Univision Communications Inc. has installed veteran television executive Randy Falco as its new chief executive, with the task of capitalizing on the growth of the U.S. Latino population to steer the Spanish-language media company into the mainstream.
Falco’s promotion, unanimously approved by Univision’s board Wednesday, comes in the wake of a tumultuous period for the nation’s dominant Spanish-language media company.
Univision for years was distracted by feuds with its primary programming partner, Mexico-based Grupo Televisa. It struggled to ride out the recession while managing a $10-billion mountain of debt that came with a 2007 leveraged buyout.
During the last year, Univision patched up its relationship and extended its partnership with Grupo Televisa and restructured its debt. Now the New York company is looking to capture a larger audience by expanding its digital offerings and perhaps even reaching out to English-speaking viewers.
“The board unanimously agreed that Randy’s track record and expertise make him the ideal executive to lead Univision’s future growth,” Univision Chairman Haim Saban said in a statement.
Falco, 57, spent 30 years at NBC, rising to senior positions in the business operations of the network, followed by a two-year stint as chief executive of problem-plagued Internet firm AOL Inc.
He joined Univision in January as chief operating officer, then took on greater responsibilities when the previous chief executive, Joe Uva, was ousted in March.
“I’m happy to be here. I love this asset,” Falco said Wednesday. He was given a five-year contract as chief executive.
The company’s flagship broadcast network, Univision, is the fifth-most-popular television network in the U.S., on many nights scoring higher ratings than its English-language rivals.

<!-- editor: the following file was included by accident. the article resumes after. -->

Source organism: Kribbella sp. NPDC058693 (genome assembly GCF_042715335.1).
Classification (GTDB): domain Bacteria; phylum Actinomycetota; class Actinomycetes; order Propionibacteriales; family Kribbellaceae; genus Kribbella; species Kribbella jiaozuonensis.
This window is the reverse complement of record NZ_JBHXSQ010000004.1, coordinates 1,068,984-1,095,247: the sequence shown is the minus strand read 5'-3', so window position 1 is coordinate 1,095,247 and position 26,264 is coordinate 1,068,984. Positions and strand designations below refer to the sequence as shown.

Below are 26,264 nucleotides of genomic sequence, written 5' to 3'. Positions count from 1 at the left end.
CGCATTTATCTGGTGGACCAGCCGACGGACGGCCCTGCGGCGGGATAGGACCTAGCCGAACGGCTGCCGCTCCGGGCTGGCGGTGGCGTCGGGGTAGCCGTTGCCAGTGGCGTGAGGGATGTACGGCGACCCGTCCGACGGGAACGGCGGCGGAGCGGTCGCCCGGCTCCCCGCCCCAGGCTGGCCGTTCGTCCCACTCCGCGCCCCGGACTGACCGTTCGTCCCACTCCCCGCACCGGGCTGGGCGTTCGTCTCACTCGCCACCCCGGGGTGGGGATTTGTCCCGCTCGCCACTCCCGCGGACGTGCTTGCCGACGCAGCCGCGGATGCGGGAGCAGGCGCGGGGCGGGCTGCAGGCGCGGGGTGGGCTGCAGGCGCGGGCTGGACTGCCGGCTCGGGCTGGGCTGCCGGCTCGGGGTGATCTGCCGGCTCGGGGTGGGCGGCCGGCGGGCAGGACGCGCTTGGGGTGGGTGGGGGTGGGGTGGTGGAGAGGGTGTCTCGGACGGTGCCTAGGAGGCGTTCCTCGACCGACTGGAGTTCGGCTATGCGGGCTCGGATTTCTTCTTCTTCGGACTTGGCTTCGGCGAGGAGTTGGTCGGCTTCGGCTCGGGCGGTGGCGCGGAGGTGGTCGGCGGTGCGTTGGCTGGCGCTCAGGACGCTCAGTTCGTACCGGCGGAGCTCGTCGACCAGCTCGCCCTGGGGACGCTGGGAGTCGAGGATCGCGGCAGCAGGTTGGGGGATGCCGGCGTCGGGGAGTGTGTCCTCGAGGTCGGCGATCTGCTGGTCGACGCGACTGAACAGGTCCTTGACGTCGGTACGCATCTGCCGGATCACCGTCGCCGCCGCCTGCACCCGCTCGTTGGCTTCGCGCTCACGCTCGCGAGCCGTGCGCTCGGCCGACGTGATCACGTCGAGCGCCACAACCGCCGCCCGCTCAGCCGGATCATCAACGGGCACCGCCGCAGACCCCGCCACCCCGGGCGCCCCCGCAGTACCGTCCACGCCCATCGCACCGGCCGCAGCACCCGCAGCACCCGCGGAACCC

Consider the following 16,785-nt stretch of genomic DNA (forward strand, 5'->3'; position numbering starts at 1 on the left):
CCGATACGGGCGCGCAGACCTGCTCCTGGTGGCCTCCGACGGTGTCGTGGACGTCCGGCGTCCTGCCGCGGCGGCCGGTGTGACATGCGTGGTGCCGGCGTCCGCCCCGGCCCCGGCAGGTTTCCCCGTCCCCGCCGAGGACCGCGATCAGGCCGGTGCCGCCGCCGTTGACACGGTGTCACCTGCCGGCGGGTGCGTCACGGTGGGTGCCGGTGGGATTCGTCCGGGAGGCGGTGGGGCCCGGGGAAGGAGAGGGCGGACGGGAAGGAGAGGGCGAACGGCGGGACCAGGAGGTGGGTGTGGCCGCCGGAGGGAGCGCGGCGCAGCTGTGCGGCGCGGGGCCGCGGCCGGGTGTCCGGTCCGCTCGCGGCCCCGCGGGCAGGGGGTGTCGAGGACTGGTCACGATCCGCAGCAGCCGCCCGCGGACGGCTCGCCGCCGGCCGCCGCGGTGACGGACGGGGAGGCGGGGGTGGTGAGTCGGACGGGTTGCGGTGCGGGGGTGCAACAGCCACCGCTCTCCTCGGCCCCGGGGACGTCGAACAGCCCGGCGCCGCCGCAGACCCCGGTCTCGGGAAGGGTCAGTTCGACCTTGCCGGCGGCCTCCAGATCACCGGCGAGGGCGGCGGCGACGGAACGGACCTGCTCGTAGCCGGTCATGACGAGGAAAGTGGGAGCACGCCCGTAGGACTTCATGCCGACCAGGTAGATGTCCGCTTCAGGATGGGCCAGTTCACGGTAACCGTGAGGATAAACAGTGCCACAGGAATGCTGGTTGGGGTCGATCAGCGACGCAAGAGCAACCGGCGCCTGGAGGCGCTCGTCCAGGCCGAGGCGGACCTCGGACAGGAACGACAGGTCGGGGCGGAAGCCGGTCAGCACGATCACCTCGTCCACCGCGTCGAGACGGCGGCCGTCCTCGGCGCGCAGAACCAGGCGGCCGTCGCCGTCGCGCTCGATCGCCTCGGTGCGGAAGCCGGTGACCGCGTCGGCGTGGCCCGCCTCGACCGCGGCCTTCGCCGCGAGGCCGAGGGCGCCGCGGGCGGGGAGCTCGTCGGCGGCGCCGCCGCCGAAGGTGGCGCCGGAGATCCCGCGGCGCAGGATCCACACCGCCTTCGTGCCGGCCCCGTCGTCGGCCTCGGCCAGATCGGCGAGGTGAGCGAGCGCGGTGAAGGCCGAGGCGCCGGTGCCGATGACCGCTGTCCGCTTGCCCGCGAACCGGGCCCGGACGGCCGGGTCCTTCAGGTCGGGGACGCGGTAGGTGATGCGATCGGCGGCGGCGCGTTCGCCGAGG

The 2010 census showed that Latinos are the fastest-growing segment of the population with more than 50 million living in the U.S., making up 16% of the population.
Last month, Univision unveiled plans to launch three new cable networks to fortify its dominance in the Spanish-language media.
“They are recognizing that the market is changing technologically, demographically and linguistically,” said Hector Orci, co-founder and chairman of the Los Angeles advertising firm La Agencia de Orci & Asociados.
“The challenge for them is to be able to communicate with the Latino audience in the U.S. whatever language the audience feels comfortable in,” he said.
That means introducing English into the mix to appeal to the more assimilated segments of the Latino population, Orci said.
“We are absolutely looking at that,” Falco said. “But we are going to experiment with what our audience will allow. Over time we will assess what appetite our audience has for English on Univision.”